Saturday, November 9, 2013

News From The World Of Irish Genealogy!


     There are some exciting developments I want to tell you about today.  According to John Grenham who writes the genealogy column for the Irish Times, Rootsireland will be adding to it's database of Wexford parish records.  Some are already online, but more are on the way.  I will find you yet James White!  This is a pay site by the way.

     This next one is a freebie, plans to put online the GRO index of births, marriages and deaths.  Yes, I know Family Search has already done that, but this database will include the previously unpublished indexes from 1903-1927 which include the mother's maiden names.  And it never hurts to have two sets of eyes doing the indexing.  Currently, church records from Kerry, the diocese' of Dublin, and Cork & Ross along with COI records from County Carlow are available here at no charge.

     Also, early in the coming year all of the 19th-century testamentary records at the National Archives, and their Valuation Office records will be available through Family Search.  The valuation records are really cool, by using them and the revisions that occurred over the years you can track the owners and/or occupiers of your ancestor's home.  I've spent quite alot of money at the Valuation Office, and could easily spend alot more; this will be wonderful.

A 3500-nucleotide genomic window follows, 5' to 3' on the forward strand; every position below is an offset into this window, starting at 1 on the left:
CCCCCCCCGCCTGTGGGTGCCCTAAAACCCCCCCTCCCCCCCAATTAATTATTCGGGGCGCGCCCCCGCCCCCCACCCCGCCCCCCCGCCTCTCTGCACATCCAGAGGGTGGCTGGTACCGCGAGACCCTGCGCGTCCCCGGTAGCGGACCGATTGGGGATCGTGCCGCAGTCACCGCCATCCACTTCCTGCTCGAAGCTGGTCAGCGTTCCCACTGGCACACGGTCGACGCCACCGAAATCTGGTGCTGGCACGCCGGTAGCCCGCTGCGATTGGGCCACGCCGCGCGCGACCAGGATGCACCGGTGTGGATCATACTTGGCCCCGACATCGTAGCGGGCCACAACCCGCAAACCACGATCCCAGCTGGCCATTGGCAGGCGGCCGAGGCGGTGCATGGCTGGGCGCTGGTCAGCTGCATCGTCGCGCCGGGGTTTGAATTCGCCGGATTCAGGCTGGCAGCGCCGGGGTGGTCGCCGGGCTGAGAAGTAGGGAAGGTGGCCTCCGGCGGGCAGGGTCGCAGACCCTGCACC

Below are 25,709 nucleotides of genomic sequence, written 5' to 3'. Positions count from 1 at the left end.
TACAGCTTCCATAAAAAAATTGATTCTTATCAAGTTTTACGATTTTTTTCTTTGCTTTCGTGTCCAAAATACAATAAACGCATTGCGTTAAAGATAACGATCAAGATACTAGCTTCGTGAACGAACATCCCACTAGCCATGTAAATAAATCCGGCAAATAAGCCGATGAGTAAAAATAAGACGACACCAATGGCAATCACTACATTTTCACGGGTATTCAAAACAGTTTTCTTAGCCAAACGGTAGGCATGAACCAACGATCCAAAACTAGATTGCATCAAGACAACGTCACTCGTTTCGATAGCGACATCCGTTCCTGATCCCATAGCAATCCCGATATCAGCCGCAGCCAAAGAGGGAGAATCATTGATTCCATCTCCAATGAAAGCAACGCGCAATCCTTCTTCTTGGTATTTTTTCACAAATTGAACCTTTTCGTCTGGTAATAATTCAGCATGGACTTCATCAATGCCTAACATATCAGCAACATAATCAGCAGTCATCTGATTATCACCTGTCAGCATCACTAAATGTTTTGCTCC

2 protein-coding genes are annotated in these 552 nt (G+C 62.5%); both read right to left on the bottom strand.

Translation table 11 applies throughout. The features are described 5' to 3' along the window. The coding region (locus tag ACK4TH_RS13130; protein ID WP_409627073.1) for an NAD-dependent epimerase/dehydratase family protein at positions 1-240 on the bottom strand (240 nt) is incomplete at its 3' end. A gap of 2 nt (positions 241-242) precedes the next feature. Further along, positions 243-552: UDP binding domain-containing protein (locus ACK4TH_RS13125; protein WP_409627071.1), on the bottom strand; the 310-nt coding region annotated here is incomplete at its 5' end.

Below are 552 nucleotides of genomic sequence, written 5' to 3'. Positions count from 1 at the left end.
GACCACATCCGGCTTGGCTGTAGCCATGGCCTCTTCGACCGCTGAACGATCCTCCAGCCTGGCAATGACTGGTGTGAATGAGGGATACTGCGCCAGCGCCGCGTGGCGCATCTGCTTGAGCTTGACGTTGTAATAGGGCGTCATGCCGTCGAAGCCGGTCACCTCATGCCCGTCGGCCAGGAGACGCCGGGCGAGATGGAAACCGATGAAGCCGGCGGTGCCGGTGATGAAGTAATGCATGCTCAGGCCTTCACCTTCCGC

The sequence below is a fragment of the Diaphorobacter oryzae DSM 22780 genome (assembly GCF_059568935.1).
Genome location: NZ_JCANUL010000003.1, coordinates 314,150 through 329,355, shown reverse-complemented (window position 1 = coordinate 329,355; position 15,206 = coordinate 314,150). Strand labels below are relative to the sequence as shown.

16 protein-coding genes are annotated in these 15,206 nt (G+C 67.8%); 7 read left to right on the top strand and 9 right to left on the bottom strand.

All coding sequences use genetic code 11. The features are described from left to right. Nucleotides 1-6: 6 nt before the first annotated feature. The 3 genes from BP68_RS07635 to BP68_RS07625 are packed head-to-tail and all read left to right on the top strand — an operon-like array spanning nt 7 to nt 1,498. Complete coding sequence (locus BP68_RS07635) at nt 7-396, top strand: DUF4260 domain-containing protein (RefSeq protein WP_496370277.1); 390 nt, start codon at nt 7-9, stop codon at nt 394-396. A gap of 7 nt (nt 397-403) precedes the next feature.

The testamentary records as you might imagine have to do with the administration of wills.  You can actually go to the National Archives website and view the indexes, or calendar, for the years. 
1858-1920 and 1923-1982

Search box for 1858-1920

     I did a search for my 3rd great-grandfather John Gunn of Kerry, clicked on the image button (seen in the lower left in blue above), and this appeared:

     I can tell by the address this is probably not my grandfather, oh well.  The images are most easily viewed at 50% magnification, not the 100% they pop up in.

     I saved the best, (to me anyway) for last--  the National Archives of Ireland, in partnership with Family Search will be putting transcripts and images of the surviving fragments of the 1821-1851 censuses online. I'm sure you know the early census records for Ireland no longer exist, but there are a few portions that survived.  Segments of the 1821 census, an every person census, exist for counties Cavan, Kilkenny, Galway, Meath, Offaly, Tipperary, Waterford and Wexford.  The other years survivors are mostly for the north of Ireland.  I'm coming for you James White!

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